Neon lights aren't the only bold colors in Las Vegas.
Today, due to a thriving art community and growing number of museums and galleries showcasing a wide range of styles and mediums, Sin City is becoming an internationally acclaimed art town.
"We get customers from all over the world now," said Jana Lynch, owner of the Jana's Red Room art gallery that features work from local artists.
Lynch has sold thousands of pieces since opening her downtown Vegas shop a few years ago. The pieces start as low as $10 but can go as high as $10,000.
She tells FoxNews.com that her customers are primarily tourists who want more out of their Vegas visit.
"They enjoy the hotels and gambling, but at some point, though, they want to see the real Vegas and they're searching out the antiques and the art," Lynch said.
The art displays in Vegas range from fine art exhibits, like those found at the Bellagio or Cosmopolitan, to modern galleries in Vegas' growing downtown district.
That diversity has allowed artists to create what inspires them, as opposed to other big art cities, such as Los Angeles or New York, where the demand for certain types of art is greater.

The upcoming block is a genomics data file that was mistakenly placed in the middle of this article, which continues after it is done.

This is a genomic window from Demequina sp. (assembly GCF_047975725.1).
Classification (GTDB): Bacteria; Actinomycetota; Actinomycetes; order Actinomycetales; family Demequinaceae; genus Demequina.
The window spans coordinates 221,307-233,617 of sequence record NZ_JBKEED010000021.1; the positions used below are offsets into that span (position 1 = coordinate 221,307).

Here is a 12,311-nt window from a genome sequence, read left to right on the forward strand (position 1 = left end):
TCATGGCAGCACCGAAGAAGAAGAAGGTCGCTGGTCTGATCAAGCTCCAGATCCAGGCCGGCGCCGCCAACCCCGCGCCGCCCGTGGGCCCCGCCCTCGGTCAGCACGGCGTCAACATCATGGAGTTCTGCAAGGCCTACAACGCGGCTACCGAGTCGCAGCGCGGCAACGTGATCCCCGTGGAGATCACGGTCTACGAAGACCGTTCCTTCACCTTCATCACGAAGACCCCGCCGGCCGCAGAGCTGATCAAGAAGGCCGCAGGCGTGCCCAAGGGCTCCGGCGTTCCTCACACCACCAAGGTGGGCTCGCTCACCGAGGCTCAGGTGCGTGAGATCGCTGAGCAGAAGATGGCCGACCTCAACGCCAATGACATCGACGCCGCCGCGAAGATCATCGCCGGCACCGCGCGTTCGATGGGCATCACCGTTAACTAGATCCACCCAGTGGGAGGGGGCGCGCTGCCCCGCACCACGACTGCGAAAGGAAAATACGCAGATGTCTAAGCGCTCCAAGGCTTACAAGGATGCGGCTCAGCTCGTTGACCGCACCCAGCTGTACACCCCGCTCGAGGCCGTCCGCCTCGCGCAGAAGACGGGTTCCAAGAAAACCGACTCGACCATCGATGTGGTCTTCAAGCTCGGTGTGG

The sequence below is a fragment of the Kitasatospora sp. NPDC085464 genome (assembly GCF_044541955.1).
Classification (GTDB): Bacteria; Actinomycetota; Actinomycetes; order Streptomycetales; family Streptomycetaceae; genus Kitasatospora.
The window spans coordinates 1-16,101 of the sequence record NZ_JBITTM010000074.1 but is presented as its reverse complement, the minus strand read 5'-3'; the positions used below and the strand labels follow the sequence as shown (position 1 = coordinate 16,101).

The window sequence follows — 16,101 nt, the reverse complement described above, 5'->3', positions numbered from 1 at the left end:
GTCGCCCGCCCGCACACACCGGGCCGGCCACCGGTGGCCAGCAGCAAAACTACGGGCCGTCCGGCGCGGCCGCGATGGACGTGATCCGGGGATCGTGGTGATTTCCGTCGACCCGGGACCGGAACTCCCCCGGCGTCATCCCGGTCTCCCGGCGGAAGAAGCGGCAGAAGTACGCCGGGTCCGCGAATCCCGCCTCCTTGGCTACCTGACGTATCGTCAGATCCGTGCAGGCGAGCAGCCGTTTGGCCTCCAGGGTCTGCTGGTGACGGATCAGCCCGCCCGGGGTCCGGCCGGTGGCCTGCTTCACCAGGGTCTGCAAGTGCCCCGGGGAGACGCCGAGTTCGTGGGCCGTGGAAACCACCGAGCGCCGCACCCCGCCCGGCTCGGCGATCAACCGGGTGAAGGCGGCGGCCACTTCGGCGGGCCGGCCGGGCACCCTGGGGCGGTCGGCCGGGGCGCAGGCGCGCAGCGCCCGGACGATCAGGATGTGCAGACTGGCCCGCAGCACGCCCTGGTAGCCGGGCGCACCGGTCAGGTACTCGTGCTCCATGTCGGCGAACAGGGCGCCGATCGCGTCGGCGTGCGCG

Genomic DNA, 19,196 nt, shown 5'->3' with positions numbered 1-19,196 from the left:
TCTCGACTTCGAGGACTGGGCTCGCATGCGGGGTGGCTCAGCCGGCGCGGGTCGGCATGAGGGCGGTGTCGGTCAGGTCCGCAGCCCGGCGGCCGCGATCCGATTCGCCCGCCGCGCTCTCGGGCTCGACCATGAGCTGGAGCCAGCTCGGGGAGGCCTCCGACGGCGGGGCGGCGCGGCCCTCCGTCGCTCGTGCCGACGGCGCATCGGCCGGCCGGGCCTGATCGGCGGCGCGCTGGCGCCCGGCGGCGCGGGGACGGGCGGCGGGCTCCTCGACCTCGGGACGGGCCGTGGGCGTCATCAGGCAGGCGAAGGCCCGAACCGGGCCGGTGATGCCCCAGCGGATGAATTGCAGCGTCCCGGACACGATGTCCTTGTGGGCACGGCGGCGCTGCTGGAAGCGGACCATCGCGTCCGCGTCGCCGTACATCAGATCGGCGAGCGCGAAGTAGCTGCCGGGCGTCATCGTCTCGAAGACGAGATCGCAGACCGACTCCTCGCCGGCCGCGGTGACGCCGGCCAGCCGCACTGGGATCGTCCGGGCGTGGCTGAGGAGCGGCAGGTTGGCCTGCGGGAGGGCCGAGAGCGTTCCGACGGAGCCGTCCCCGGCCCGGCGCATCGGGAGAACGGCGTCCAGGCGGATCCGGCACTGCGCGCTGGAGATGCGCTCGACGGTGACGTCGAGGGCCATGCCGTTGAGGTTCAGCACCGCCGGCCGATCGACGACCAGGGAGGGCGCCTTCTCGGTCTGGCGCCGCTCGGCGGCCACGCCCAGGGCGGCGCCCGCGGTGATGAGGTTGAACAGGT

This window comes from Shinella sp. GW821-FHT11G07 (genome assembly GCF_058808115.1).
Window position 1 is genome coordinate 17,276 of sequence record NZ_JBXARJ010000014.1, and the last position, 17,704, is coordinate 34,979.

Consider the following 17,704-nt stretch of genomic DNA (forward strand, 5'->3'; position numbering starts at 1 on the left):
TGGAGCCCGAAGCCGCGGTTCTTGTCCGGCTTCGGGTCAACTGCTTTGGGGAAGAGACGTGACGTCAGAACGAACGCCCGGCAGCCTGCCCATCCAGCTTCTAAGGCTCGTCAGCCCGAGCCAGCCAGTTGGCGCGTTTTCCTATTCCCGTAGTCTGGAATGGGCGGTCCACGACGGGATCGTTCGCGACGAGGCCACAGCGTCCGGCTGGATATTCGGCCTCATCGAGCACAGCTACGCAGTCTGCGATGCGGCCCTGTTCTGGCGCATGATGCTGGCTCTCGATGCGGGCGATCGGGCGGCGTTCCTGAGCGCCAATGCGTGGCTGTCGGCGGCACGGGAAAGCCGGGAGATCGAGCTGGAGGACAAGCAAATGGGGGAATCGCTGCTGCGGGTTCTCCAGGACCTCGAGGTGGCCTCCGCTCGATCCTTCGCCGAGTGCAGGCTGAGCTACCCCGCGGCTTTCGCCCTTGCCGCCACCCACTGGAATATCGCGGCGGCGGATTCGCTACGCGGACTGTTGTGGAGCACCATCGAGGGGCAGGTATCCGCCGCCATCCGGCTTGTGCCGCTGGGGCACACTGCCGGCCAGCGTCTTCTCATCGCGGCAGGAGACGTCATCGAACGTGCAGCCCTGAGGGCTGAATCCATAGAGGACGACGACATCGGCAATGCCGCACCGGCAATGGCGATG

"It's definitely free here. There's not a lot of constriction," said Clarise Cuda, a Vegas-based artist. "It's kind of whatever you want to create."
Tourists in search of art don't even have to venture beyond The Strip because museums and galleries are located right on Las Vegas Boulevard.
There is the Neon Museum, Imagine Exhibitions Gallery, Bellagio Gallery of Fine Art --just to name a few.
Perhaps the most interactive exhibit is the new Andy Warhol Museum at the Polaroid Fotobar. It features Warhol's signature Silver Clouds display, dozens of his celebrity Polaroid pictures and his wax figure, which was flown in from Madame Tussaud's in London.
Jerry Schefcik, University of Las Vegas Art Galleries director, says Vegas hotels have added the art for culture -- and to make money. But the overall art scene in Vegas is growing because it attracts artists who think outside the box.
"The artists aren't bound by any preconceived notion of what an artist is supposed to be," Schefcik said. "Like, if you go to New York you may have to fit into what they expect an artist to be in New York or L.A. or somewhere else."
Artists and gallery owners seem to agree.
"I've realized there's huge potential here, and I'm going to sure try to maximize it for my artists," Lynch said.